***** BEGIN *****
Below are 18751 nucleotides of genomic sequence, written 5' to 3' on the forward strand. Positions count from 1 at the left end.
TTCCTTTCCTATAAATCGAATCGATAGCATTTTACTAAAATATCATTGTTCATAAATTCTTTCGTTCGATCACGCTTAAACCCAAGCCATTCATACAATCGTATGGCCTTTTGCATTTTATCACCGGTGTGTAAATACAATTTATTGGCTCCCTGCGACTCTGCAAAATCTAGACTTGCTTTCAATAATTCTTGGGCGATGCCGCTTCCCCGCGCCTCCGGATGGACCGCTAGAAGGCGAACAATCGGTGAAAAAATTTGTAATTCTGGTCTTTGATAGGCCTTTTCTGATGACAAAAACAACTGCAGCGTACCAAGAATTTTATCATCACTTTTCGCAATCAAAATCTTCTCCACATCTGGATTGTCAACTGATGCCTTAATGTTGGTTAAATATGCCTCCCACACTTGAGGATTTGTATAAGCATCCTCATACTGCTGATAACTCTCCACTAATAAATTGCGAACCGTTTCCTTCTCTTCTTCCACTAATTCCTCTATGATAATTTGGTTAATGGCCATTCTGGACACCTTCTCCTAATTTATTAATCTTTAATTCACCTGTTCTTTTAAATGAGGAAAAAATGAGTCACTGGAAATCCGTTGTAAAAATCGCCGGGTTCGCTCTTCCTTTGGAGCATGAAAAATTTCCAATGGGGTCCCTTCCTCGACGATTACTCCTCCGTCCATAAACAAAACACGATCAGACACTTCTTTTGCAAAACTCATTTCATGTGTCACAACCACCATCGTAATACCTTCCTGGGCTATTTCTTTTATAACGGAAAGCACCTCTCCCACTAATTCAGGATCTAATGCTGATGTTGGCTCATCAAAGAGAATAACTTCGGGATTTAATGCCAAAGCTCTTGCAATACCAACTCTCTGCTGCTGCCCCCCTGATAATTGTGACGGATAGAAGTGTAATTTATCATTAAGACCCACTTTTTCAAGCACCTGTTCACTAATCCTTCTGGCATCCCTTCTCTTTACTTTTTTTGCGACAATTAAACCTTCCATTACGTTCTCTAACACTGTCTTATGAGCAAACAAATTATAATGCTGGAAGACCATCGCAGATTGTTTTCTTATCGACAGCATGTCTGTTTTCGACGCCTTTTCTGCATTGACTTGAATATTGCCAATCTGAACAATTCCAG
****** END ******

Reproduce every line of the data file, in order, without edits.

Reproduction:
Below are 18751 nucleotides of genomic sequence, written 5' to 3' on the forward strand. Positions count from 1 at the left end.
TTCCTTTCCTATAAATCGAATCGATAGCATTTTACTAAAATATCATTGTTCATAAATTCTTTCGTTCGATCACGCTTAAACCCAAGCCATTCATACAATCGTATGGCCTTTTGCATTTTATCACCGGTGTGTAAATACAATTTATTGGCTCCCTGCGACTCTGCAAAATCTAGACTTGCTTTCAATAATTCTTGGGCGATGCCGCTTCCCCGCGCCTCCGGATGGACCGCTAGAAGGCGAACAATCGGTGAAAAAATTTGTAATTCTGGTCTTTGATAGGCCTTTTCTGATGACAAAAACAACTGCAGCGTACCAAGAATTTTATCATCACTTTTCGCAATCAAAATCTTCTCCACATCTGGATTGTCAACTGATGCCTTAATGTTGGTTAAATATGCCTCCCACACTTGAGGATTTGTATAAGCATCCTCATACTGCTGATAACTCTCCACTAATAAATTGCGAACCGTTTCCTTCTCTTCTTCCACTAATTCCTCTATGATAATTTGGTTAATGGCCATTCTGGACACCTTCTCCTAATTTATTAATCTTTAATTCACCTGTTCTTTTAAATGAGGAAAAAATGAGTCACTGGAAATCCGTTGTAAAAATCGCCGGGTTCGCTCTTCCTTTGGAGCATGAAAAATTTCCAATGGGGTCCCTTCCTCGACGATTACTCCTCCGTCCATAAACAAAACACGATCAGACACTTCTTTTGCAAAACTCATTTCATGTGTCACAACCACCATCGTAATACCTTCCTGGGCTATTTCTTTTATAACGGAAAGCACCTCTCCCACTAATTCAGGATCTAATGCTGATGTTGGCTCATCAAAGAGAATAACTTCGGGATTTAATGCCAAAGCTCTTGCAATACCAACTCTCTGCTGCTGCCCCCCTGATAATTGTGACGGATAGAAGTGTAATTTATCATTAAGACCCACTTTTTCAAGCACCTGTTCACTAATCCTTCTGGCATCCCTTCTCTTTACTTTTTTTGCGACAATTAAACCTTCCATTACGTTCTCTAACACTGTCTTATGAGCAAACAAATTATAATGCTGGAAGACCATCGCAGATTGTTTTCTTATCGACAGCATGTCTGTTTTCGACGCCTTTTCTGCATTGACTTGAATATTGCCAATCTGAACAATTCCAG